+
Mr. Schwartz is a community college dropout <ref>[http://www.bizjournals.com/southflorida/stories/2000/09/25/story3.html]</ref> who eventually went on to work in sales. He is a past bankruptee. <ref>[http://www.domainsherpa.com/rick-schwartz-domainking-interview/]</ref> For a time, he sold Asian made products at trade shows and in trade magazines. He recognized the benefit of the Internet to a salesman and claims the day that he learned about the [[FTP|File Transfer Protocol]] was the day that changed his life. He began putting his brochures and sales materials online, and around this time he discovered the monetary potential of domain names via acquiring such names as Porno.com.<ref>[http://www.dnjournal.com/columns/cover020204.htm DNJournal]</ref>
 +
 
 
==Domaining==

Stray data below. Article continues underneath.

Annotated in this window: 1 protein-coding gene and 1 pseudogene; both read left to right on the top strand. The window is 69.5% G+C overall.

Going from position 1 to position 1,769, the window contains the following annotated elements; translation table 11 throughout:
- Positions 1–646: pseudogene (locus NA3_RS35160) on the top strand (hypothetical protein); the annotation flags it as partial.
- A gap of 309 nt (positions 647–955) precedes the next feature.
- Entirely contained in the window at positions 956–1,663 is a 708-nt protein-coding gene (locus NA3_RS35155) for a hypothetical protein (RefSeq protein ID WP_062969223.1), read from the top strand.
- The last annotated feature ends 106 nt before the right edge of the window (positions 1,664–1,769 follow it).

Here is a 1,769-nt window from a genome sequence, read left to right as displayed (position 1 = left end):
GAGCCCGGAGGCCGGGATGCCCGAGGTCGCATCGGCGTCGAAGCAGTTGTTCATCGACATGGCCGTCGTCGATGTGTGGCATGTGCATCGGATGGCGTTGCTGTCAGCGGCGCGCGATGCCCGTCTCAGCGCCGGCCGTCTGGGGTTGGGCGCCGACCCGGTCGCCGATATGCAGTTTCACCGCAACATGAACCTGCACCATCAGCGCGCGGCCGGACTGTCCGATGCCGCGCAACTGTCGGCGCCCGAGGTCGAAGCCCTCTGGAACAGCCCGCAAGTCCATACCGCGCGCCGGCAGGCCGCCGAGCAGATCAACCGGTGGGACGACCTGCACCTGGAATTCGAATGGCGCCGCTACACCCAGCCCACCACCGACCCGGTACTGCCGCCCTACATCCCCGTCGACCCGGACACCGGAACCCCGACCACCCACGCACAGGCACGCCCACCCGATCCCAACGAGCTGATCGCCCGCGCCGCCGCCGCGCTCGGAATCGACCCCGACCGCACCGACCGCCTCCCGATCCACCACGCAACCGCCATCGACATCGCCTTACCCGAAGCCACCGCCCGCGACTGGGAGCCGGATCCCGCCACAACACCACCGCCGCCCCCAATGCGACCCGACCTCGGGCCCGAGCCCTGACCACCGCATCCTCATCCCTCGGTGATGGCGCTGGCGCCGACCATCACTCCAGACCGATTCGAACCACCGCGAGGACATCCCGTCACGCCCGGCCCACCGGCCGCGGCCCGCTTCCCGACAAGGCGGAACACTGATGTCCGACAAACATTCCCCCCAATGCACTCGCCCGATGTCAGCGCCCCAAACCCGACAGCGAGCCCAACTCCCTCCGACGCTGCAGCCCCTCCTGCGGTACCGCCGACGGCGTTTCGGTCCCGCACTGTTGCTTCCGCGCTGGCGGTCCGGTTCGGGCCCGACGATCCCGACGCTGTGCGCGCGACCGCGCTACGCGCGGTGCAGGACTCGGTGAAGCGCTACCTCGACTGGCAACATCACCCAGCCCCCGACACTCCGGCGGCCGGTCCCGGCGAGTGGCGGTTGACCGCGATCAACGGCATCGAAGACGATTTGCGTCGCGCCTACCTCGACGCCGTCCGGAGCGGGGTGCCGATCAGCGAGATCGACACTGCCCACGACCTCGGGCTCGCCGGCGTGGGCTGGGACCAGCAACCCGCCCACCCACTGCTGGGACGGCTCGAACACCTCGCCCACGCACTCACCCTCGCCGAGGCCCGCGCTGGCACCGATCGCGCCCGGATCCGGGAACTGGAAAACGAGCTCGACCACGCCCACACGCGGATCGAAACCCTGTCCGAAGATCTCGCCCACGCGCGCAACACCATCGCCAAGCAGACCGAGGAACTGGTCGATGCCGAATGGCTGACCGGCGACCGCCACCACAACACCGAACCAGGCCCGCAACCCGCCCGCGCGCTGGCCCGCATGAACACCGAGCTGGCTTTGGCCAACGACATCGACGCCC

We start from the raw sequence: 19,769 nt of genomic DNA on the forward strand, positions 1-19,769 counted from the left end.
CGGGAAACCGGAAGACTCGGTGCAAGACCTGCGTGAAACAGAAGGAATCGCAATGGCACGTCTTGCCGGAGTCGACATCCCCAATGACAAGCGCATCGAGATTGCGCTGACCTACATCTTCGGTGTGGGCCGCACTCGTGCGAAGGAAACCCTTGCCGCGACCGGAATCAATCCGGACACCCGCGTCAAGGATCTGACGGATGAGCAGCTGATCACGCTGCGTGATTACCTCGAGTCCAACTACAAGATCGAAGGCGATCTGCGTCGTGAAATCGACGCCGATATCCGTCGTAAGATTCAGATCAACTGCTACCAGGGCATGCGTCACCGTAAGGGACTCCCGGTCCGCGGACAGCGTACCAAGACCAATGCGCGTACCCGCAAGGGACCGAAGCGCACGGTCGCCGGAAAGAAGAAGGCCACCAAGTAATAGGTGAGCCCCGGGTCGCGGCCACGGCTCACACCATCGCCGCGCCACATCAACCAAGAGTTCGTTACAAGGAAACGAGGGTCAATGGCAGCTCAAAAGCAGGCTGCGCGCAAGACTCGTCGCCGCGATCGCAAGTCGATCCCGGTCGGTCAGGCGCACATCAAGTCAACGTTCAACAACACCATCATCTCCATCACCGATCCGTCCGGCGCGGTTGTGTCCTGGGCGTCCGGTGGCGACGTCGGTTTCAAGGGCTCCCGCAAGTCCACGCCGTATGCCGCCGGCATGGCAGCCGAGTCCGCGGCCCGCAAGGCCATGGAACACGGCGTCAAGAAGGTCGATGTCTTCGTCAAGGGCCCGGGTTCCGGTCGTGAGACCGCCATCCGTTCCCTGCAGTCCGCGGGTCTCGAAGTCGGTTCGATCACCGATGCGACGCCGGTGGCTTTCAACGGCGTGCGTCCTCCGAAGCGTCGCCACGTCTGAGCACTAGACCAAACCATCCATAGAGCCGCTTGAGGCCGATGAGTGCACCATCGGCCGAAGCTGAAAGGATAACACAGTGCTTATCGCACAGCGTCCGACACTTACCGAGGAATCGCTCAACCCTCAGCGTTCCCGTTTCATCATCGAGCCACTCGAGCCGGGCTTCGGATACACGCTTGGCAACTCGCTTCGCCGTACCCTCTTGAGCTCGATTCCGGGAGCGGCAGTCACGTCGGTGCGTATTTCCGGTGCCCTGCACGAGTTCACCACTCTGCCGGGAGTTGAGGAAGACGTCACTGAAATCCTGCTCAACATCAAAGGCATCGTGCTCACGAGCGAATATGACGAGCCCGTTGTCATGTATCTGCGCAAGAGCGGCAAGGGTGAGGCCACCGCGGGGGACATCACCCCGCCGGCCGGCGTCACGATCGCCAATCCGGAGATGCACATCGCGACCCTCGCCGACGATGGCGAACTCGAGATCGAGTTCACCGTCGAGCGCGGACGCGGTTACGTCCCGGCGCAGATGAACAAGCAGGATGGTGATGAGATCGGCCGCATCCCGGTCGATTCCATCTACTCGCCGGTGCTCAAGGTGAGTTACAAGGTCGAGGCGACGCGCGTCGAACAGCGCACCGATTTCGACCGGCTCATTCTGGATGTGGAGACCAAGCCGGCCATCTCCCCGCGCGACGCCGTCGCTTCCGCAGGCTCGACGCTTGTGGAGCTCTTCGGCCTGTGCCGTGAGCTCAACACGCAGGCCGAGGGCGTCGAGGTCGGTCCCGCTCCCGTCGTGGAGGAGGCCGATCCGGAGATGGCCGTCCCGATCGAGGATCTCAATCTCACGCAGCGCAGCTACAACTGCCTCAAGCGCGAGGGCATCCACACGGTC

==Domaining==
Rick credits much of his success to the countless other individuals and corporations that failed to recognize the value of domain names and act on the early [[domaining]] rush. His initial investment consisted of $1,800 dollars, but he was soon spending $42,000 on porno.com. To drum up more resources and focus his energy, Rick Schwartz sold his sales business for 7 figures in 1998. At this time he was purchasing domains such as candy.com, and men.com; he purchased the latter for $15,000. That domain is one of a very few number he has sold, others include escore.com, which was sold to the standardized test giant, Kaplan, for $100,000. He sees his parked pages and keyword-specific domains as the perfect advertising, a commercial that doesn't stop running, which allows for a constant sales-pitch.  
+
Rick credits much of his success to being early on the [[domaining]] rush. His initial investment consisted of $1,800 dollars, but soon spent $42,000 on porno.com. To generate additional resources, he sold a "sales" business for 7 figures in 1998. Around this time he was purchasing domains such as candy.com, porno.com <ref>[http://whois.domaintools.com/porno.com]</ref>, men.com, childpornography.com <ref>[http://whois.domaintools.com/childpornography.com]</ref> and gaycock.com <ref>[http://whois.domaintools.com/gaycock.com]</ref>
 +
 
 +